On Monday 6th of November, the leaders of the main political parties in the UK met to discuss plans for how to tackle the sex scandal crisis that has gripped Westminster and rocked British politics over the past fortnight. They agreed to a new independent grievance procedure and improved human resources to help potential victims who suffer sexual harassment by politicians and others working in parliament. Over the past 2 weeks, a string of allegations ranging from assault and rape to inappropriate sexual misconduct and lewd banter have been charged against a number of MP’s and other senior political figures from across political parties, including the International Trade Minister, the First Secretary of State, and the Defence Secretary who resigned his post due to the allegations. The scandal has highlighted how sexual misconduct is a profound problem within the corridors of Parliament. Labour leader, Jeremy Corbyn stated that “a warped and degrading sexual harassment culture” is thriving in Westminster. (Independent)
This immoral behaviour is just one of the undesirable fruits resulting from the flaws of the secular liberal culture and system that has nurtured a culture of disrespect towards women amongst many men as well as creating confusion regarding the morally appropriate interaction between the genders. The fact that sexual harassment, assaults and rape are endemic within liberal societies worldwide, affecting all fields of life, including politics, the media, educational institutions, the medical field, and the army, should surely warrant questioning of the role of liberal values and laws in causing this crisis. A survey published in 2016 by the Trades Union Congress (TUC) and the Everyday Sexism Project found that more than half of women (52%) in the UK had experienced unwanted sexual behaviour at work, and among women and girls aged 16-24, the proportion reporting sexual harassment rose to 63%. Around one in 8 women reported inappropriate sexual touching at work and 1% said they had been raped or seriously sexually assaulted in their workplace. All this is despite the fact that sexual harassment is categorized as a form of unlawful discrimination under the 2010 Equality Act, and unwanted touching can constitute a sexual assault by law.
It highlights the fact that simply strengthening disciplinary measures, grievance procedures and judicial punishments cannot be the way to generate a ‘culture of respect’ towards women. Rather, liberal societies need to recognise that the promotion of sexual freedoms, alongside sanctioning the sexualisation of society and women through entertainment, advertising and other industries will inevitably have a negative impact on how men view and treat women.
Furthermore, the reluctance of many women to bring forth claims of sexual harassment for fear they will be ignored, marginalized at work, or lose their job is an indictment of how low women’s dignity has become within liberal societies. In the mentioned TUC survey, four in five women said they did not report the incidents to their employers, with many fearing that it would harm their relationships at work or that they would not be taken seriously. This fear is not unwarranted. In this current Westminster scandal, a number of women have reported that when raising their grievances relating to sexual misconduct by MP’s or senior party members, their complaints were brushed under the carpet or that they were even discouraged from reporting the issue. Bex Bailey for example, a prominent Labour Party activist who claimed that she was raped at a party event in 2011, stated that when she raised the crime with a senior party official she was told that if she reported the incident it could damage her career. All this reflects how in capitalist societies, securing political power or profit will often take prominence over protecting women’s dignity.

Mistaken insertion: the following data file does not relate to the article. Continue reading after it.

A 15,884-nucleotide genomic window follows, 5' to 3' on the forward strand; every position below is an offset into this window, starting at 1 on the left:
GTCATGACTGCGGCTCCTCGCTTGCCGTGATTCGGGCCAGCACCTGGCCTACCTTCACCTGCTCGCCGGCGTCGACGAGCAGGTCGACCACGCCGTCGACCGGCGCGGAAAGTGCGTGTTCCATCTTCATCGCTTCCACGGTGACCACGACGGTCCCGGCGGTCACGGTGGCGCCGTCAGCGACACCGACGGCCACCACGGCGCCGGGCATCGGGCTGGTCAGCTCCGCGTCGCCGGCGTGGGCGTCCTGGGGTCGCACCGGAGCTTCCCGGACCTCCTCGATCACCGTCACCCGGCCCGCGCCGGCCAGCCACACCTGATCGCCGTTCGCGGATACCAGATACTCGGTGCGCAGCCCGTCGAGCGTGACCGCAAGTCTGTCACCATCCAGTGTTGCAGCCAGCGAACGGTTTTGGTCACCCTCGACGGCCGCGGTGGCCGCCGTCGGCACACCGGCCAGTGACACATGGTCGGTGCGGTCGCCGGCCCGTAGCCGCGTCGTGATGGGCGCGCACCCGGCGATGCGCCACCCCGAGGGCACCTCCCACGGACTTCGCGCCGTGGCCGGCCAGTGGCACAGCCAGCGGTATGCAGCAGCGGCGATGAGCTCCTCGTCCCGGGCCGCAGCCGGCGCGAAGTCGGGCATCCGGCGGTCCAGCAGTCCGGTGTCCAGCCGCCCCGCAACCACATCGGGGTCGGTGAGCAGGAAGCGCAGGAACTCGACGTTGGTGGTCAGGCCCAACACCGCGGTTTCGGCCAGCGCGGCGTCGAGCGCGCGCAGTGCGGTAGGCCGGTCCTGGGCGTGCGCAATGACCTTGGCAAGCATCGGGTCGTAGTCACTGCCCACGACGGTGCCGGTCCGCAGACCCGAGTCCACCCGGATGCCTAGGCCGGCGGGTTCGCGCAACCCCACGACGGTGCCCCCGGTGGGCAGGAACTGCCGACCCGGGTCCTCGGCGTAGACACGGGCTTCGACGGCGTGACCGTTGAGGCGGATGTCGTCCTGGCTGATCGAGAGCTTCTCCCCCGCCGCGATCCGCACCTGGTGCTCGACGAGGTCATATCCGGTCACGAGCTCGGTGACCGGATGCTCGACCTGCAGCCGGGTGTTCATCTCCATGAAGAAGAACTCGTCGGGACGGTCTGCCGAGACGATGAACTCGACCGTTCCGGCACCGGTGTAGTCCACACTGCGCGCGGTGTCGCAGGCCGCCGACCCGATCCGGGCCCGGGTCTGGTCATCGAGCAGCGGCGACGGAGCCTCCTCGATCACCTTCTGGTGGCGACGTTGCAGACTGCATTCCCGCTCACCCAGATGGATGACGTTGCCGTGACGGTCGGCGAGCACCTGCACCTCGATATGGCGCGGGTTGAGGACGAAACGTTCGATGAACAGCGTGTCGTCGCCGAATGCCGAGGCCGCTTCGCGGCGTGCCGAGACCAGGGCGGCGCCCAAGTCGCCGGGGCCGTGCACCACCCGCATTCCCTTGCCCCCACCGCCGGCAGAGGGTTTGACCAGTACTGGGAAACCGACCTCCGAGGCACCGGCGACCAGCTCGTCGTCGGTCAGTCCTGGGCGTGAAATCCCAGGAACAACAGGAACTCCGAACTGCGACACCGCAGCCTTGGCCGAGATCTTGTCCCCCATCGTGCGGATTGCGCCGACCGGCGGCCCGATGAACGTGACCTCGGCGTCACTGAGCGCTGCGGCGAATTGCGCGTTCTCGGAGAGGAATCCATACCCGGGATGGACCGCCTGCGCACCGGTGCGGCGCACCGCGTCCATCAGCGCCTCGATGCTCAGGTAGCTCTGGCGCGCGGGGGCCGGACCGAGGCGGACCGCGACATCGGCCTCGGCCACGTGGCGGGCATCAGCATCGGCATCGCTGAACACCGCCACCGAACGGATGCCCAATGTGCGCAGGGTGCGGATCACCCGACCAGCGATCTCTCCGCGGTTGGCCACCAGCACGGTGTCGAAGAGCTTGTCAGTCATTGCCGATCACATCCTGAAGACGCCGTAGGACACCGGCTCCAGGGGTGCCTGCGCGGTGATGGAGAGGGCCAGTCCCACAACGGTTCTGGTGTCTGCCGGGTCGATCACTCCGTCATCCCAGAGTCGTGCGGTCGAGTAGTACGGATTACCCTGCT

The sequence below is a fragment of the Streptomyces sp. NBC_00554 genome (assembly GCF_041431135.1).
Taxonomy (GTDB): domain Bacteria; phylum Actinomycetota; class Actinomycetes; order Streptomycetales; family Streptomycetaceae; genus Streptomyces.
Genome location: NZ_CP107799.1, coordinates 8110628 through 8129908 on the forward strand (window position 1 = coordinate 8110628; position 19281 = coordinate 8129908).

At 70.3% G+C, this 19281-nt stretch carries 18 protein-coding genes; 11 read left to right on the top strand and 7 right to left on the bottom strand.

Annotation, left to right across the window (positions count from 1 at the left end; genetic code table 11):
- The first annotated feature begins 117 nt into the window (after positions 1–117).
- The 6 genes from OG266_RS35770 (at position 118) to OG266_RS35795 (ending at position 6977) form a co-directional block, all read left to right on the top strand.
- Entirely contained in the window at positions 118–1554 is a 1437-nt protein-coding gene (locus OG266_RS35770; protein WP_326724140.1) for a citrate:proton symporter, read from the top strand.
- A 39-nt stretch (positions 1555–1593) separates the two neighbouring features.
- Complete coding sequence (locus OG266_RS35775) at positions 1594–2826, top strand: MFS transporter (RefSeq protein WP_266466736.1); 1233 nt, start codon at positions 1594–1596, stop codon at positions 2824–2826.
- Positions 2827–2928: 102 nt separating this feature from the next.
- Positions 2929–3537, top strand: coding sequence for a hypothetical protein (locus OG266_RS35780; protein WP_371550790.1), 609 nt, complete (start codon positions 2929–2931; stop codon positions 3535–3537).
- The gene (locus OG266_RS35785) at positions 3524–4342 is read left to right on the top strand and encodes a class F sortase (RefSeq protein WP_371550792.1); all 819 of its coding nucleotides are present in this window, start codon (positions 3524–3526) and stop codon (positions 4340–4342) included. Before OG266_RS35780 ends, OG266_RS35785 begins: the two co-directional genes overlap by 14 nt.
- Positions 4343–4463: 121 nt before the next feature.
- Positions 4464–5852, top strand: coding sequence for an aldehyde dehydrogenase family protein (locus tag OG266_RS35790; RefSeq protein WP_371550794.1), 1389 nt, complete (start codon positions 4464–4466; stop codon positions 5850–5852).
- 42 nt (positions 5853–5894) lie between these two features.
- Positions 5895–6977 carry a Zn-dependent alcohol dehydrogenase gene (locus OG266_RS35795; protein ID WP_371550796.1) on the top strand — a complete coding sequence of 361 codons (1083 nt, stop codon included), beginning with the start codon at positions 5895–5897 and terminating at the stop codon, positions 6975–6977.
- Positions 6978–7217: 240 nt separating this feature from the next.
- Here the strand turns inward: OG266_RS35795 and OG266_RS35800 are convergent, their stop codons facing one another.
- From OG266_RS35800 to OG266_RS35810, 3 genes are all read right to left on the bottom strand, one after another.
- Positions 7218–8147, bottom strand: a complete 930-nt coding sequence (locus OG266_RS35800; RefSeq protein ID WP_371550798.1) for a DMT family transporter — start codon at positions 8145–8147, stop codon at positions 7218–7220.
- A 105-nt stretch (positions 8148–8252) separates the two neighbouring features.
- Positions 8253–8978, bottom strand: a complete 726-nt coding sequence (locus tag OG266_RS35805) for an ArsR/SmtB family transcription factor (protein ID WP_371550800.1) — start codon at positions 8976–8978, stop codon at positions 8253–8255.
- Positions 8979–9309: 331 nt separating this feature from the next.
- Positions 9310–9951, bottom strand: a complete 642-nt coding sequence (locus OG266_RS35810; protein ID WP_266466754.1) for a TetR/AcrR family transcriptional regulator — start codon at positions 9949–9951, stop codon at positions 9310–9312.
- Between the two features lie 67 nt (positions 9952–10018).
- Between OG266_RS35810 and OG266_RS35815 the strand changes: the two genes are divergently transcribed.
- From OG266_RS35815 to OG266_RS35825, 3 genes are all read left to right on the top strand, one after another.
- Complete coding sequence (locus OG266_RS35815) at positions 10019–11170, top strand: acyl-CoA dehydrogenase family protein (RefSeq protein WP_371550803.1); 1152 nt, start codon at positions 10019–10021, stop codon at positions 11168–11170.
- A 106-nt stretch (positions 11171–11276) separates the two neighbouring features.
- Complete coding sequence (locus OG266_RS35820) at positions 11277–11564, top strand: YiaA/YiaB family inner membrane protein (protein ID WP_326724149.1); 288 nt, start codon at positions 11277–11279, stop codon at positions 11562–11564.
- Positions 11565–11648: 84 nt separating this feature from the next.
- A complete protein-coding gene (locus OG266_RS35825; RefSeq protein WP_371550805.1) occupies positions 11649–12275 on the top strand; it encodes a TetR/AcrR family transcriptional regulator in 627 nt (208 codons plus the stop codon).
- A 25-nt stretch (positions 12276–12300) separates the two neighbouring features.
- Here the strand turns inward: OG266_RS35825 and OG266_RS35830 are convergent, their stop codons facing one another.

Additionally, what has emerged in discussions within liberal societies over this scandal is confusion over what exactly constitutes sexual harassment and what is ‘just innocent flirtation and banter’ or ‘friendly physical contact between work colleagues’ as some have called it. The subjectivity within liberal societies and absence of clear lines of demarcation of what is acceptable and unacceptable interaction between men and women due to considering mind the source of right and wrong for individuals have resulted in this confusion. Consequently, some women who are subjected to lewd comments or forms of unwanted touching are described as over-reacting and not taken seriously.
Preventing sexual harassment and assaults against women necessitates beliefs, values and laws that nurture respect for women and protect their dignity at every level of society. The Islamic social system embodies such beliefs, values and laws which oblige men to view and to always treat women with respect. It prohibits the sexualisation or exploitation of women for any purpose, unequivocally placing the protection of women’s dignity above the pursuit of any monetary or materialistic interest. Islam also rejects sexual freedoms, and instead, it lays down a clear set of laws that effectively regulate the relationship between men and women to ensure that all forms of sexual interactions, without exception, are confined to marriage alone. This is alongside prescribing severe punishments for any form of violation of a woman’s dignity, including even uttering a single word against her honour. All this facilitates a healthy and productive relationship between the genders in society, enabling women to work, study, travel and have an active public life free from the fear of harassment and assault.
Written for the Central Media Office of Hizb ut Tahrir by Dr. Nazreen Nawaz
Director of the Women’s Section in The Central Media Office of Hizb ut Tahrir